But Chachajan was one of kind, and truly gifted intellectually. In addition to his intellectual genius, he has a tenacity to achieve his goals, no matter what it took. I remember his wife, Dr. Razia Raouf, telling me that he would study for his PhD in Windsor, Canada and sit in the chair early in the morning to midnight without any interruption or distraction, and when he got up the chair would stick to his back!
His genius took him on a global journey of academic success for more than 60 years, and finally to his comfortable retirement in Lahore. When I visited there every year or every other year, I made it a point to go to the living room and ponder the 100 or so trophies, plaques and certificates of recognition sitting in the cabinet. His CV is at least 30 pages long. He authored 14 textbooks in the field of quality assurance and industrial engineering; he authored hundreds of scholarly articles and was on the board of dozens of international engineering organizations. Not only was he an internationally ranked distinguished scholar, but he also received the “Sitara-i-Imtiaz” by the Government of Pakistan and the title of “Best Scientist” in the field of engineering by Pakistan Academy of Scientists.
Our connection to Chachajan became truly close when we moved to New York City in 1968 and Abuji joined the Pakistan Mission to the UN. At that time, Chachajan was head of Industrial Engineering at Windsor University in Canada, and we would often take summer vacation trips to stay at his house and meet his many friends. It was there that Chachajan also joined the Michigan Muslim community and got actively involved in building mosques in Ohio, including one of the first large mosques in the US.
- Eastward Journey
After 25 years of teaching in Canada, and serving on numerous international engineering boards, journals, institutions, Chachajan decided to go back closer to his roots. His first stay was Saudi Arabia, where he spent 10 years heading the industrial engineering department at King Fahd College of Engineering. Many years later, in 2003, Chachajan was invited to speak at the Arabic Human Resource Management Society conference in Dubai on the topic of performance management, and I was invited to speak on Innovation- it was wonderful to sit in on each other’s talks and meet other family members living in Dubai. One of his previous students from Dharan happened to meet Chachajan at the hotel lobby one day, and the respect and adoration for his previous professor was again a reminder of how the value of knowledge and the respect of teachers is another thing we can find all the way from Middle East to Asia, and something we can re-learn from here in our country too.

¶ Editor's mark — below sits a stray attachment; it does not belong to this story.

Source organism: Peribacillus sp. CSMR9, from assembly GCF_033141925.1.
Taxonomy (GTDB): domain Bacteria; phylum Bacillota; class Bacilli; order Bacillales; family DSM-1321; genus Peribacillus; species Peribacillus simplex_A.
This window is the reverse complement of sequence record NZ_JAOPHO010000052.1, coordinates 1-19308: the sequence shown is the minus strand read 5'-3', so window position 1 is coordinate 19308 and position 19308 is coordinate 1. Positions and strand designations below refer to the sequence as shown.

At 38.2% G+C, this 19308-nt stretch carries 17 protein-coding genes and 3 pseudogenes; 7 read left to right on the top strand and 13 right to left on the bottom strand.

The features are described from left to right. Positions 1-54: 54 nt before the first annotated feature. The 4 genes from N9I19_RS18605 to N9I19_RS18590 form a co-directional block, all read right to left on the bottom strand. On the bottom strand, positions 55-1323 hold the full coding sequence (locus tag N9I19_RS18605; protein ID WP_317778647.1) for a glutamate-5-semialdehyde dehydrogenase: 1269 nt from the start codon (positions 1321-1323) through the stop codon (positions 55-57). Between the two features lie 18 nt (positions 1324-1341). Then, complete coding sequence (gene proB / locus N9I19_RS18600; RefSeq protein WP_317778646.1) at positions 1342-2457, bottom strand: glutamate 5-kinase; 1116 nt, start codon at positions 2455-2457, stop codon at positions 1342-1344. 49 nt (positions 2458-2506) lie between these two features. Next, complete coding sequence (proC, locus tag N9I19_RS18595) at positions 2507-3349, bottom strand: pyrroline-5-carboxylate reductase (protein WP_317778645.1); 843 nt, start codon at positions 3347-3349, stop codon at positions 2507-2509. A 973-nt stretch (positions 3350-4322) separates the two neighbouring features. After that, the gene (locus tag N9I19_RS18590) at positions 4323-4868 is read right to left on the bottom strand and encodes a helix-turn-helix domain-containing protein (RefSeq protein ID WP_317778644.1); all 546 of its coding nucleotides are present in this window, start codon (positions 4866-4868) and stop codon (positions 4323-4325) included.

His next appointment was as Rector of the Ghulam Ishaq Khan Institute – a new engineering institute- in Topi, Pakistan. I remember visiting the campus nestled amongst the Himalayan foothills, long before today’s violent war of terror, a place of beauty and knowledge. The modernity of the Topi campus was an extraordinary contrast to the town itself, a typical small town in Pakistan. And again, as always, Chachajan asked me to give a talk on innovation to the student body, which I did and thoroughly enjoyed. He never stopped his work of spreading knowledge and connecting East and West.
And then finally, he returned to Lahore, the capital of Punjab to teach at the new University of Management and Technology, where he was patron, professor, advisor and respected elder for 11 years. He was a Punjabi through and through, and I loved nothing more than listening to his booming, jovial voice talking in the intimate Punjabi dialect, which I never got to learn due to my parents’ desire for us to master the Urdu national language, as well as several others like German. Until only a few years ago, I accompanied him to University of Management and Technology (https://www.umt.edu.pk/), Lahore, and was so proud to see the beautiful UMT mosque to which he donated Rs. 30 Million. Going to the campus of UMT gives me much joy and pride to see a Pakistani educational institution in action and to meet its students and other professor’s close-up, some of whom returned to Pakistan from abroad to teach, which I so admire! On one of my trips, I interviewed the young students and was so impressed about their wise and hopeful comments for a better world, especially at a time both anti-Islamic and anti-Pakistani sentiment in the West.
He has also established a Rs 5 Million scholarship for promising female engineering students at GIK Institute. He founded the Mosque Farooq and madrassa (named after my father) outside Lahore which houses and teaches orphans and needy students – both boys and girls- in both faith and secular subjects.
Twice a week, outside the gates of his Lahore house, poor people line up to get a meal with meat and rice, and I got to observe it a year ago. This is being a true Muslim I thought, always keeping in mind the needy, the poor and thanking God for what we have, while we continue to fulfill our purpose in life and use our talents to make a difference.
For me, Chachajan’s departure has left a hole in my heart that will never be filled. All I can do now is preserve his memory and practice his teachings and the values he role-modeled for us. I can also continue to stay in touch and support Chachijan Razia Raouf which he would want us to do. When my Dad died in 1982, he said, “go ahead, I will be following you”, and this he finally did.